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Andrew White



Andrew White

West Virginia craftsman supports young entrepreneurs

By Leslie Fitzwater

MORGANTOWN, W.Va. – When Andrew White left Annapolis, Maryland, and arrived at West Virginia University (WVU) in Morgantown in 1997, he was certain he was in the right place. “It was almost instant. I said this place is it. I’m coming here.” More than a decade later, White is still in Morgantown operating a successful business, reaching out to fellow young entrepreneurs and singing the praises of his adopted home state.

“More and more I’m traveling with my business,” White said. “I’m going to incredible places like Montreal, Miami, D.C., Baltimore, New York and Los Angeles. But over the last year or so I’ve noticed that I just feel better when I get Andrew Whiteback to West Virginia. Coming home to West Virginia is like a breath of fresh air. It’s home.”

The same sense of certainty that landed White in Morgantown also served him well in choosing a career. While studying abroad in Spain during his sophomore year, White met a guitar maker and immediately knew that was what he wanted to do. After graduating from WVU in 2001 with dual degrees in Spanish and Philosophy, White began to develop a plan to make his dream career a reality.

Today, his company, Andrew White Guitars, sells high-quality, handcrafted guitars to an international market through the Web site. White handcrafts 20 guitars yearly, spending anywhere from 150 to 200 hours on each instrument. Because he works on multiple pieces at the same time, each guitar takes approximately three months to complete. Guitars in the Andrew White Signature Series range in price from $5,000 to $10,000 a piece. He recently introduced a new line called the Deckers Creek Collection, named for the stream that runs close to his home.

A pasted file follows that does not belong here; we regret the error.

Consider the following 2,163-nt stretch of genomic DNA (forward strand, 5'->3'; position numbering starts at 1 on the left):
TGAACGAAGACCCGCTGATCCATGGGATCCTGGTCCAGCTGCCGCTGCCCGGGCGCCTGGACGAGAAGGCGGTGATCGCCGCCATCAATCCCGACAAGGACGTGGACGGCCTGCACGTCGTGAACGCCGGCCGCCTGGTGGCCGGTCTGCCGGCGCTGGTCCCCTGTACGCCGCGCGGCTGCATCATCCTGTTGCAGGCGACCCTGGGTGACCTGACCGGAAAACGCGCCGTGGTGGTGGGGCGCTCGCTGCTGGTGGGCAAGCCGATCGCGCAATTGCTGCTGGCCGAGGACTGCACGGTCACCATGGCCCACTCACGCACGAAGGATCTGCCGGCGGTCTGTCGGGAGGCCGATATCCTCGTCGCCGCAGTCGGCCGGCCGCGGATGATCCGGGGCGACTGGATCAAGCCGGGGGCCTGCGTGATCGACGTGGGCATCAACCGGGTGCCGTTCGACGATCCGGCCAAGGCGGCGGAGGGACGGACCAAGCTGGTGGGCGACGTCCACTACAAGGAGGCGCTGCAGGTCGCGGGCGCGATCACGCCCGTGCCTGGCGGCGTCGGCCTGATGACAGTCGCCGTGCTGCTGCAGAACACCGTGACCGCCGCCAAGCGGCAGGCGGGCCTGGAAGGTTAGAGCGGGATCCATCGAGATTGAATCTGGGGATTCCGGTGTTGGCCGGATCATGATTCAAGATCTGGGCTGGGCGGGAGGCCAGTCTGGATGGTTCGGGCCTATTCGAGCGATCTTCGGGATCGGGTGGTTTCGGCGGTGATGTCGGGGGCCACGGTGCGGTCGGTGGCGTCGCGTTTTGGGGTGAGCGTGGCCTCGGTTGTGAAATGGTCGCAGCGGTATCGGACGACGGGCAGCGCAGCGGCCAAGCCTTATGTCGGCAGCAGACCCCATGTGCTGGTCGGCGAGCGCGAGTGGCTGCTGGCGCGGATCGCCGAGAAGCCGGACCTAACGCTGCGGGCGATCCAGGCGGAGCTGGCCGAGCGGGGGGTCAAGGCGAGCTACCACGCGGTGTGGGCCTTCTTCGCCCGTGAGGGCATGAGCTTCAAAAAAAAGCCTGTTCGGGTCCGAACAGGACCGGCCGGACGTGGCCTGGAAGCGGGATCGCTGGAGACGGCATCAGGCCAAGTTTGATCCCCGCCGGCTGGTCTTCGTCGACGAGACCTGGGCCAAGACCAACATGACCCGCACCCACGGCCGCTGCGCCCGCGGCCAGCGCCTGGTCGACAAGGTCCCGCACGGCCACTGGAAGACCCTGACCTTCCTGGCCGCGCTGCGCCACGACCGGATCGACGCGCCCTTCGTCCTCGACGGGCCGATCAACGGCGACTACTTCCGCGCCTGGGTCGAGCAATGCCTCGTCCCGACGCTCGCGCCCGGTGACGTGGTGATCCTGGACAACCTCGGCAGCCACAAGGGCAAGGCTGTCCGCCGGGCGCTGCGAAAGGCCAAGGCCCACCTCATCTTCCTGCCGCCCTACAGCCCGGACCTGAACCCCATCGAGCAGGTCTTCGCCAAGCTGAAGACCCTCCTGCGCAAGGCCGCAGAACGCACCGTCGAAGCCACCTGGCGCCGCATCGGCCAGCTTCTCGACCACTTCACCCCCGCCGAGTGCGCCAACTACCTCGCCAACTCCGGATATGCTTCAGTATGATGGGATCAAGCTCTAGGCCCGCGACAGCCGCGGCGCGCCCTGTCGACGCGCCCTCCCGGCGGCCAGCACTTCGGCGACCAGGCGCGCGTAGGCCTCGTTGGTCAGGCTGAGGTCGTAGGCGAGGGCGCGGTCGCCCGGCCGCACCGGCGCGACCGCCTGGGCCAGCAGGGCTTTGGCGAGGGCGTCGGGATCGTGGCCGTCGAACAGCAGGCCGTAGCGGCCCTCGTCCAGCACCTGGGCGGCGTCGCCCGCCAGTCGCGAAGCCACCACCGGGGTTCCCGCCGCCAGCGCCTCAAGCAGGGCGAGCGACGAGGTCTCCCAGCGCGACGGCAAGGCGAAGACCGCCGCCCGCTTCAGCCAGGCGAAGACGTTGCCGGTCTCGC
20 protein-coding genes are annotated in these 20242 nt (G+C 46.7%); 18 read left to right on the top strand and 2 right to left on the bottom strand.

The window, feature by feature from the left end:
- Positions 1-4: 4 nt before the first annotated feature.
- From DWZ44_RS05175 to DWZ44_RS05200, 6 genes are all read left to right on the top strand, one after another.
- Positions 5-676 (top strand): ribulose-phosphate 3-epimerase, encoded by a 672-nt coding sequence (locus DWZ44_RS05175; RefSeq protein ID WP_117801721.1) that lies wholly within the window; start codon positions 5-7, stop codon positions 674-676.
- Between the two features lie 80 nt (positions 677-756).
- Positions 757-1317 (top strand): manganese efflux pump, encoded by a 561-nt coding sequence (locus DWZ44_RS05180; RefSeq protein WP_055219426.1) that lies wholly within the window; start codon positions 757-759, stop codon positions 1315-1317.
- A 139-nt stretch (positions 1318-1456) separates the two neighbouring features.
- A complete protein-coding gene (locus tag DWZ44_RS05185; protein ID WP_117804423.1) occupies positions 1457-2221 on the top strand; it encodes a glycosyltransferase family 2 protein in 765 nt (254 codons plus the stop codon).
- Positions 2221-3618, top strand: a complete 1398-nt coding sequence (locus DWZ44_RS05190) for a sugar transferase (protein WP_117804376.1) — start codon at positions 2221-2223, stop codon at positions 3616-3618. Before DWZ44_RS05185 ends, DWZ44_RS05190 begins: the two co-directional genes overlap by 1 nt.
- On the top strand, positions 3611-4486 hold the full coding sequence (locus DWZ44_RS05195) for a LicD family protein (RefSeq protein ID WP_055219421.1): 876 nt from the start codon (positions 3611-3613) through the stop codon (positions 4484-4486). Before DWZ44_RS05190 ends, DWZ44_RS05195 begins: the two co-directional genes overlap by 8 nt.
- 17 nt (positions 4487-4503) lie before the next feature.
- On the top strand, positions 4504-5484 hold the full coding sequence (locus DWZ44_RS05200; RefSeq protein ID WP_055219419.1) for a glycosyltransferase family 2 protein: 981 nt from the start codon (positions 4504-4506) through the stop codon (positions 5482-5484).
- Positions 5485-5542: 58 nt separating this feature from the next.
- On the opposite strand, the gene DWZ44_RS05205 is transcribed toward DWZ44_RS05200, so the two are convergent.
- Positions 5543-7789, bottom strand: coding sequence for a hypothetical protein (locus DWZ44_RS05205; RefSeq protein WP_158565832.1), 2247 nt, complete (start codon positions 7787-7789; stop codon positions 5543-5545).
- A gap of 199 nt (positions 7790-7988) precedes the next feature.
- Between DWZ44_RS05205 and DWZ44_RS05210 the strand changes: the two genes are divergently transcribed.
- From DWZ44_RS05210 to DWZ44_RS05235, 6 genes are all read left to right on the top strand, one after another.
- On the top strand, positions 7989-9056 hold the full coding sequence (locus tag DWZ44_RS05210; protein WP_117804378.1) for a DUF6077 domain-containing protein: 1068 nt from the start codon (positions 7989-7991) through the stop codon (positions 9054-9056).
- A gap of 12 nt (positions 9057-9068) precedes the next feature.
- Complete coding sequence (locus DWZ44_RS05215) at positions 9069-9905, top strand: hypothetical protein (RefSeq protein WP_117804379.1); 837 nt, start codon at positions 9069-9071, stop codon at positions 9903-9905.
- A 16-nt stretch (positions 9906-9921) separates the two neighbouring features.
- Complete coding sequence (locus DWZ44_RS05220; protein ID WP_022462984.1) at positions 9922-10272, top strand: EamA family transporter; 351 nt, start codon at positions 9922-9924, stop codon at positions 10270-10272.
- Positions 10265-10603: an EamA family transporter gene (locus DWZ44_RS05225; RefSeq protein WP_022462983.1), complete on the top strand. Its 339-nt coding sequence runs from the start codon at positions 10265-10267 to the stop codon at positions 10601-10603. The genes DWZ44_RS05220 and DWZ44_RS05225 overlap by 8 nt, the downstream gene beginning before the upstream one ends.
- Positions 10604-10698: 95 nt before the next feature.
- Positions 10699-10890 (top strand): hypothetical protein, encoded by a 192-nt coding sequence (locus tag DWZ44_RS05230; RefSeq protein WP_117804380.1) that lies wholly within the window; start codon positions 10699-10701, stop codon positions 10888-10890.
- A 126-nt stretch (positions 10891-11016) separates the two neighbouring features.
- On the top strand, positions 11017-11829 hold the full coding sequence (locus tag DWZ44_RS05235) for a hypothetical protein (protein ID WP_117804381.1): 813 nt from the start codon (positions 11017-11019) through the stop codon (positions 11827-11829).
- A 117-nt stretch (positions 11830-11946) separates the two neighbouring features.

White says his company is a great example of the opportunities West Virginia offers for doing business in the state. He enjoys the “old-world” feeling he gets from living and working in Morgantown, yet sells his guitars to clients across the globe.

“You can do business here in the state and across all the borders. People in West Virginia are proud of what you do, and people in Paris and Italy appreciate and purchase your products. It’s a pretty neat feeling.”

White says that West Virginia is rich with opportunities for entrepreneurs like himself, but that young entrepreneurs face different challenges than more experienced ones, especially in finding resources to start or grow their businesses. “Young entrepreneurs are critical for the future of business for the state,” he said. That’s why he founded and acts as director of the Young Entrepreneurs Support Network (YESNetwork).

Andrew White

According to its Web site, the group’s primary objectives are to provide members with relevant and timely information and tools to strengthen their businesses, and to create an environment where young entrepreneurs can support one another in their entrepreneurial endeavors. The YESNetwork launched in February 2008, with four chapters around the state: North Central, Eastern Panhandle, Advantage Valley and New River Gorge.

When he’s not handcrafting guitars or mentoring young entrepreneurs, White likes to spend time in the southern part of the state and is particularly fond of Lewisburg. He often goes to music and cultural events and says, “One of the things I love about West Virginia is that I can sit and listen to old-time music and check out handmade pottery, blown glass and handcrafted musical instruments like dulcimers and banjos. And I can do that all on top of or in sight of a mountain.”

When asked what he considers to be West Virginia’s best kept secret, White says he believes it is that the state won’t be secret for long.